- Name: George Stewart WHITE
- D.O.B: 4th Jul, 1835
- D.O.A: 1st Sep, 1880
- D.O.D: 24th Jun, 1912
- Award: Victoria Cross
- Occupation at time of action: Major 92nd (Gordon Highlanders) Regiment
- Book: The Complete History - Volume 1
Charasia, Afghanistan 6 October 1879
6 October 1879
THE SECOND AFGHAN WAR 1878-80
Sher Ali, the old Amir of Afghanistan, had died at Mazar-i-Sharif on 21 February 1879 on his way to Tashkent, hoping to secure Russian aid. His successor was his son Yakub Khan. On 26 May 1879 he signed the Treaty of Gandamak with the British, bringing to an end the first phase of the Second Afghan War. The Treaty accepted British control over Afghan foreign affairs and the establishment of a British Envoy at Kabul. It also abandoned Afghan claims to the Khyber Pass and agreed to British control of the Kurram Valley and other border areas. These territorial concessions were deeply resented in Afghanistan and on 3 September the new British minister Sir Louis Cavagnari with all his staff and military escort including Lieutenant W R P Hamilton VC were murdered at Kabul by mutinous soldiers. Major General F S Roberts VC was ordered back to Afghanistan from Simla and by 28 September he was at Kushi only 44 miles south of the capital. Here he was met by the Amir, Yakub Khan. Unwilling to deliver Afghanistan to the British but unable to drive them out, the Amir abdicated, leaving the country without an effective government. On 6 October 1879 Roberts reached Charasia, only five miles north of Kabul. There were two possible routes to the capital, one along the valley of the Kabul river and the other the valley of the Logar river. The Afghan defenders of the capital had taken up their position on the range of hills between them. Though Roberts with a force of only 3,800 men found himself vastly outnumbered, he ordered Brigadier General T Baker to attack. Baker led the advance on the left, deputing to Major G S White the assault on the right and the capture of the Sang-i- Nawishta, the gorge of the Logar, the entrance to which was guarded by a conical hill. White himself led two companies of the Gordon Highlanders in the successful attack on this position. White was then able not only to advance but to send two companies to assist Baker. By 5pm the British had driven the Afghans from all their positions and were able to advance to camp in front of Kabul. After some days spent in operations against Afghan forces in the neighbour - hood of the capital, the British formally took possession of the city on 13 October 1879.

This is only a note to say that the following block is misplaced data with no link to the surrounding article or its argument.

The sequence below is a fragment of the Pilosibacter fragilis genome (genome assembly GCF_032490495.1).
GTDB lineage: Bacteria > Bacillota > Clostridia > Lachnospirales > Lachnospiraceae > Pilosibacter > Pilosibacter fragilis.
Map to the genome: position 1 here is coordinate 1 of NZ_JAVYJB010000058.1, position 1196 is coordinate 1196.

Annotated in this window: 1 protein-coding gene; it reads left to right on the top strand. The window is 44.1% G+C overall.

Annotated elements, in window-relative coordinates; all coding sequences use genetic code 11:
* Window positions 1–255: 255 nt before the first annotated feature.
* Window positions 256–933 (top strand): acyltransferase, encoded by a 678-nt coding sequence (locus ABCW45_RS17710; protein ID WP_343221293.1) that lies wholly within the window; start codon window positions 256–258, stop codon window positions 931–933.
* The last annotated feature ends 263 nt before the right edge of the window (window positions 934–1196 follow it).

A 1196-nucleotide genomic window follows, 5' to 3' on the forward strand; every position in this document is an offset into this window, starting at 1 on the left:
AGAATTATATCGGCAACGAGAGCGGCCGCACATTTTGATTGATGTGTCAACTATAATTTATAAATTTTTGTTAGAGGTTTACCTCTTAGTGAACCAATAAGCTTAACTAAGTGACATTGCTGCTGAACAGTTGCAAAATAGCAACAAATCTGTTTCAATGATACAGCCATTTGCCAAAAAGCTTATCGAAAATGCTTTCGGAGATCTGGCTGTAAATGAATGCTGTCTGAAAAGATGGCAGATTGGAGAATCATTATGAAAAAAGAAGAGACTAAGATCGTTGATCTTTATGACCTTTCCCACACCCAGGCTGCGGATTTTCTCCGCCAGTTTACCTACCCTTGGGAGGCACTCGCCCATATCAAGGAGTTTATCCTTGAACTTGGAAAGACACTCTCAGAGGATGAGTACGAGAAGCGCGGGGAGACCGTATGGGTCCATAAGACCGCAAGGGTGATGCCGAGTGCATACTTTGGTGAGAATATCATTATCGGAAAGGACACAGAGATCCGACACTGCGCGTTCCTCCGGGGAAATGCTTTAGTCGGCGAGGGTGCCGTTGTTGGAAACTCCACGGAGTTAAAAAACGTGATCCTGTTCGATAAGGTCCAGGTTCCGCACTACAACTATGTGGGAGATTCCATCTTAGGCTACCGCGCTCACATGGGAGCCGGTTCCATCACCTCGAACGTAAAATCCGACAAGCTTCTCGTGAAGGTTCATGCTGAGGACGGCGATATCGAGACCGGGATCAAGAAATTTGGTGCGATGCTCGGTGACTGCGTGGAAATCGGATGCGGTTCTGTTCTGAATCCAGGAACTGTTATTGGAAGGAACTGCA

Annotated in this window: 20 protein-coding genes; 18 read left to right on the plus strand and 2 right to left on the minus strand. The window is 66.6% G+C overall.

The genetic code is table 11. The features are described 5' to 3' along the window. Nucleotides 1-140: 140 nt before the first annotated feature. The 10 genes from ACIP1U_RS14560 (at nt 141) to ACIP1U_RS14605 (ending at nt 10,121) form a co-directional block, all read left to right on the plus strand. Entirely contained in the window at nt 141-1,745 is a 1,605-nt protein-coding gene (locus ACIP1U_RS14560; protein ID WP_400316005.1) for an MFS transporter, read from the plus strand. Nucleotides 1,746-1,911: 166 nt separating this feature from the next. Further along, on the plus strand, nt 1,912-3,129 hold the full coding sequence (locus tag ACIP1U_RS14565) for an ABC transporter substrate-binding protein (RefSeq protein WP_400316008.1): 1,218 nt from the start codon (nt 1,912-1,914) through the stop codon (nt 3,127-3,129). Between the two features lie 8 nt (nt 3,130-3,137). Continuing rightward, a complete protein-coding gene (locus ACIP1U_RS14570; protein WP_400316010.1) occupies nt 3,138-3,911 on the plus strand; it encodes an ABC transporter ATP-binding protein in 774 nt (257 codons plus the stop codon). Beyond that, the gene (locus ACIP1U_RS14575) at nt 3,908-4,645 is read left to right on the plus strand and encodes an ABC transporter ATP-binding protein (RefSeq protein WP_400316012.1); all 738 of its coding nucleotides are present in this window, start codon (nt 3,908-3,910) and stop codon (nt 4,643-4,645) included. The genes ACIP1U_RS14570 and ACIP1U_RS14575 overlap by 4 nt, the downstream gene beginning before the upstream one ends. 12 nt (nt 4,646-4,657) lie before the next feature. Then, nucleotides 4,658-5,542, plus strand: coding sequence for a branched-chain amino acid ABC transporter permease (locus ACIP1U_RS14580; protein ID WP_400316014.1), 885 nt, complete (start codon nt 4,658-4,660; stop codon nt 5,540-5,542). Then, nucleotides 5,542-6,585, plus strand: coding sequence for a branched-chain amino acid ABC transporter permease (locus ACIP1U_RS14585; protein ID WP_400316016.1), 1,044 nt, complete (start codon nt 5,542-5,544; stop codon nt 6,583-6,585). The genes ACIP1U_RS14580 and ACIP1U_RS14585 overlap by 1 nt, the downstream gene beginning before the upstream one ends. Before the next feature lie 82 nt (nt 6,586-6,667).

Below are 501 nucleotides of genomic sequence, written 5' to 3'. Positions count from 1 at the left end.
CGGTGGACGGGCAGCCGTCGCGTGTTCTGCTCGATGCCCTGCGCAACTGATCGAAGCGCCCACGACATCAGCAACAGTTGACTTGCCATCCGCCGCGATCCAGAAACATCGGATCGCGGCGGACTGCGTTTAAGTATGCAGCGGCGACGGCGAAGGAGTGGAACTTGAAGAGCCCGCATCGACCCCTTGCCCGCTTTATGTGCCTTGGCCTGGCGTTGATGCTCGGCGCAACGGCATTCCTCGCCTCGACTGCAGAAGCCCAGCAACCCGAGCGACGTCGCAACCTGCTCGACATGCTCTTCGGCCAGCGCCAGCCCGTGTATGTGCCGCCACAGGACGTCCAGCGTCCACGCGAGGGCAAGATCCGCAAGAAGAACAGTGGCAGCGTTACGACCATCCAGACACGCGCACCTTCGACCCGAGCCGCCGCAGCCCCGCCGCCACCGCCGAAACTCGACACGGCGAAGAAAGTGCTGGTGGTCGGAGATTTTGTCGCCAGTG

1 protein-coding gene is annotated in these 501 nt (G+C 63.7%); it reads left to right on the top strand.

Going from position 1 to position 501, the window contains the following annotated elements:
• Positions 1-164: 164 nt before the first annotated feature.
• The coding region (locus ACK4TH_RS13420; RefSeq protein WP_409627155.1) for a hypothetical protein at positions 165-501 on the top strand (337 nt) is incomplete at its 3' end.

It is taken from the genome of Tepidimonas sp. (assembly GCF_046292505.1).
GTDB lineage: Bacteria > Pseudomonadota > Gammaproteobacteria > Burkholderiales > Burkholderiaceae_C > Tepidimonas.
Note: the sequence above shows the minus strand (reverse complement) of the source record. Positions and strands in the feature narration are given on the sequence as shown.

For conspicuous bravery during the engagement at Charasiah on the 6th October, 1879, when, finding that the artillery and rifle fire failed to dislodge the enemy from a fortified hill which it was necessary to capture, Major White led an attack on it in person. Advancing with two companies of his regiment, and climbing from one steep ledge to another, he came upon a body of the enemy, strongly posted, and outnumbering his force by about 8 to 1. His men being much exhausted, and immediate action being necessary, Major White took a rifle, and, going on by himself shot the leader of the enemy. This act so intimidated the rest that they fled round the side of the hill, and the position was won. Again, on the 1st September, 1880, at the Battle of Candahar, Major White, in leading the final charge, under a heavy fire from the enemy, who held a strong position and were supported by two guns, rode straight up to within a few yards of them, and seeing the guns, dashed forward and secured one, immediately after which the enemy retired.